We continue to collect, document and store artefacts and images relating to Boggo Road and Queensland prisons. If you have any, let me know!


Please be aware that some organisations requesting your artefacts and stories are private companies who may use them for personal profit by restricting free access to the material and then prohibiting other researchers from using it.

It is also possible that items you donate could later be sold.

The BRGHS is a not-for-profit incorporated association and cannot use your donations for personal profit.
Please email us if you are not sure about people requesting donations from you.

08 November 2013

A Dirty Dozen: Top 12 Death Penalty Songs

Blind Lemon Jefferson, singer of one of 'A Dirty Dozen: Top 12 Death Penalty Songs' Here, in no particular order, are the top twelve death penalty songs that I can (a) recall right now and can (b) find a working link to on the web.

The heightened emotions and drama surrounding the death penalty are perfect ingredients for songwriters wanting to walk on the dark side. Of course this is always more effective in places where capital punishment is still on the books, but the songs looking back into history can also work pretty well too.

There are plenty more songs of this type out there so a volume 2 of this post should be turning up in the future.

'Long Black Veil'
Lefty Frizzell
"The judge said son what is your alibi
If you were somewhere else then you won't have to die
I spoke not a word though it meant my life
For I had been in the arms of my best friend's wife."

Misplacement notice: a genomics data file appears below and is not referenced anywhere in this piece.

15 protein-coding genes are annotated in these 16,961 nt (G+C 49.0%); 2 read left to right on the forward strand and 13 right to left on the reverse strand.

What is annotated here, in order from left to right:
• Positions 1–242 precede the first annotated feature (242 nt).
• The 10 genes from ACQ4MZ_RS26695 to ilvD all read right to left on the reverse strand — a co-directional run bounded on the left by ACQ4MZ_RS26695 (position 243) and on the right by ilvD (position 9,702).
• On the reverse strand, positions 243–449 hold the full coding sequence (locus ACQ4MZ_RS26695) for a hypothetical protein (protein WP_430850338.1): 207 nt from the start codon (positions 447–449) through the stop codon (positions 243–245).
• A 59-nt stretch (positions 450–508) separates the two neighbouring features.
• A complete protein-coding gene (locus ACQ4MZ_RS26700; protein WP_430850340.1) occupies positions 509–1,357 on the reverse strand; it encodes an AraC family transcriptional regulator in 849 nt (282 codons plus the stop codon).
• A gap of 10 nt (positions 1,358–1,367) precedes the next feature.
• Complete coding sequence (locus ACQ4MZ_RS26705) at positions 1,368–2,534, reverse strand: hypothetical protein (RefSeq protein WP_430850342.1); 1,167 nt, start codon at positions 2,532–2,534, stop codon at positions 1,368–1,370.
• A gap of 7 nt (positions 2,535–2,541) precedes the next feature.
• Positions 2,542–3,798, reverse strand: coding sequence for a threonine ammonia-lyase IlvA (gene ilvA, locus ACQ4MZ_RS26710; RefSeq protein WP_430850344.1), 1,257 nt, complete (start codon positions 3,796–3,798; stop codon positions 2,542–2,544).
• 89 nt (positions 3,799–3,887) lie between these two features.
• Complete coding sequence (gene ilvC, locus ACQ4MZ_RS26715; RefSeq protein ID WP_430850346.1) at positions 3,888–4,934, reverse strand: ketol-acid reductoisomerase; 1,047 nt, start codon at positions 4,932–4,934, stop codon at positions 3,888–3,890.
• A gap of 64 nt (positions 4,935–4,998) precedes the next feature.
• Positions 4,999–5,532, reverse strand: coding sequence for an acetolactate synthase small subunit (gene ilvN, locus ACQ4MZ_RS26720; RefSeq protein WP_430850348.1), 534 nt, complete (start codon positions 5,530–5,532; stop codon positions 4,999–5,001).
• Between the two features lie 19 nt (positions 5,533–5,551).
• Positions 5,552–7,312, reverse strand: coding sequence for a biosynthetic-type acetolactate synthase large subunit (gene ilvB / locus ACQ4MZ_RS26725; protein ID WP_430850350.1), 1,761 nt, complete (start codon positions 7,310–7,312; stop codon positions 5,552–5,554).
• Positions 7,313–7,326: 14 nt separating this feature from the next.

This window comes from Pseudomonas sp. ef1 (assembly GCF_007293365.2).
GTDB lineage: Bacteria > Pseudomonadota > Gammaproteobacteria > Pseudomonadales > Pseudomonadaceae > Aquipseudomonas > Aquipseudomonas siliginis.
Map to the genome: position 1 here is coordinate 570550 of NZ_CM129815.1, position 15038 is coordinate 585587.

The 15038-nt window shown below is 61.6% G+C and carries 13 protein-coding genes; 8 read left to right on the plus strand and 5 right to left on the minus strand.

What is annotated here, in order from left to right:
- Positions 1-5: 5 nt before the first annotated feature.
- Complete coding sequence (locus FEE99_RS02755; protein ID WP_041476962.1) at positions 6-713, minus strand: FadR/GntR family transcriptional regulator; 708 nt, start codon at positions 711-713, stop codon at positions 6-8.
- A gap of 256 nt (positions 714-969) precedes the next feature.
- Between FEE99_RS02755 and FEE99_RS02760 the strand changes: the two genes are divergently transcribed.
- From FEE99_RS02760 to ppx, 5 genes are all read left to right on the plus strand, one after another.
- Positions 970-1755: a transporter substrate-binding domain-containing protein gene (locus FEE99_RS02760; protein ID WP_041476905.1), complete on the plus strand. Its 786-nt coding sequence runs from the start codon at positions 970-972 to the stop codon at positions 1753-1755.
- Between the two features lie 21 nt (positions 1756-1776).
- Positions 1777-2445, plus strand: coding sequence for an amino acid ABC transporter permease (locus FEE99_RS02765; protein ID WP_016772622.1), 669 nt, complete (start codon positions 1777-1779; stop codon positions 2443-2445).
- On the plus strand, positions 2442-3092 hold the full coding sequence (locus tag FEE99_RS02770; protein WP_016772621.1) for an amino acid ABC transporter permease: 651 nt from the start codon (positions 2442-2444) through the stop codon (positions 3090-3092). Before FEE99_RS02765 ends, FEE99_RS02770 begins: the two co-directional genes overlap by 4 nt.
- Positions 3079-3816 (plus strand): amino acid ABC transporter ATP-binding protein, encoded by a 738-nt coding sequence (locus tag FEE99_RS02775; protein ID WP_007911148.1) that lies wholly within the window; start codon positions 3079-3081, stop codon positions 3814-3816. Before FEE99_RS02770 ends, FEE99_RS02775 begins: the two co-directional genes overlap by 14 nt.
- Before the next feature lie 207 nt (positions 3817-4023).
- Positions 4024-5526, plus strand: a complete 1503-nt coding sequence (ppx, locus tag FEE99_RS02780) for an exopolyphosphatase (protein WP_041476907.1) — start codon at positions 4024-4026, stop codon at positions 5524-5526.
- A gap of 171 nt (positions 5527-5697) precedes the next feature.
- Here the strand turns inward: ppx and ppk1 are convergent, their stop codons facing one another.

Now this is a proper country music song. A man is falsely accused of murder but refuses to provide the alibi that would prove his innocence. Why? He was having an affair with his best friend's wife at the time and was prepared to die in order to protect their secret. What a stand up dude. The kind of best friend we all want, unless we're married. As for me, I would have quite happily told all, complete with photographs.


'Mercy Seat'
Johnny Cash
"Into the mercy seat I climb
My head is shaved, my head is wired
And like a moth that tries
To enter the bright eye
I go shuffling out of life
Just to hide in death awhile
And anyway I never lied."
The obligatory Johnny Cash entry. This song was originally written by Nick Cave in 1988 and then brilliantly covered by an elderly Cash in 2000. By that time Cash was nearing 70 years of age and was in poor health, giving this death song an even deeper tone of sombreness. Cash claimed that he had heard the song after seeing some news about Texas executions, and he asked about long-term Death Row inmates, "If a man's been there 25 years, maybe we should consider whether or not he has become a good human being and do we still want to kill him?"

'The Green Green Grass of Home'
Joan Baez
"Then I awake and look around me, at the four grey walls that surround me
and I realize, yes, I was only dreaming.
For there's a guard and there's a sad old padre -
arm in arm we'll walk at daybreak.
Again I touch the green, green grass of home."